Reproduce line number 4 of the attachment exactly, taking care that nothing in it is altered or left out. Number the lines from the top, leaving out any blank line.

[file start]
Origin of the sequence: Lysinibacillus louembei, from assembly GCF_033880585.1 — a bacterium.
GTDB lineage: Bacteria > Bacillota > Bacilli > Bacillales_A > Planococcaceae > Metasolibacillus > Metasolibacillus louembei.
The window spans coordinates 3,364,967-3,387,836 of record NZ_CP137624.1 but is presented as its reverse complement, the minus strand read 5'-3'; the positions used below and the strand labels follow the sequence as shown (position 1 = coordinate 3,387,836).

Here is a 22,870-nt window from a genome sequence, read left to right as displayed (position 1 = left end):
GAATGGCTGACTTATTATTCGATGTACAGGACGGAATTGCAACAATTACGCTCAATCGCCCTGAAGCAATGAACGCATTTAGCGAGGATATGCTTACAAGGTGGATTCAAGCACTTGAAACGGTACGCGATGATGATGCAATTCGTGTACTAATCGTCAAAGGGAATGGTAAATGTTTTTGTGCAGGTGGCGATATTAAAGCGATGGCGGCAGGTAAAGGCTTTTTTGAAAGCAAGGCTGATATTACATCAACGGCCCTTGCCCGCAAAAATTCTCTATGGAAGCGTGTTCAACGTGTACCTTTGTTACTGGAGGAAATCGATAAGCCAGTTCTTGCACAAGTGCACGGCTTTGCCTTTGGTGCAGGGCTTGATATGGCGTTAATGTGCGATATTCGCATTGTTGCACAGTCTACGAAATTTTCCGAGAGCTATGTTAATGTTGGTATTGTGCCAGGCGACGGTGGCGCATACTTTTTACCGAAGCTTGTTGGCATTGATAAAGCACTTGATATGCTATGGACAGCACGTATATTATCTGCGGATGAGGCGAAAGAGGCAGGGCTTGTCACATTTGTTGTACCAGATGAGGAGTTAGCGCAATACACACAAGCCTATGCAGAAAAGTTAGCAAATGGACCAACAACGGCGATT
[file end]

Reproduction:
Here is a 22,870-nt window from a genome sequence, read left to right as displayed (position 1 = left end):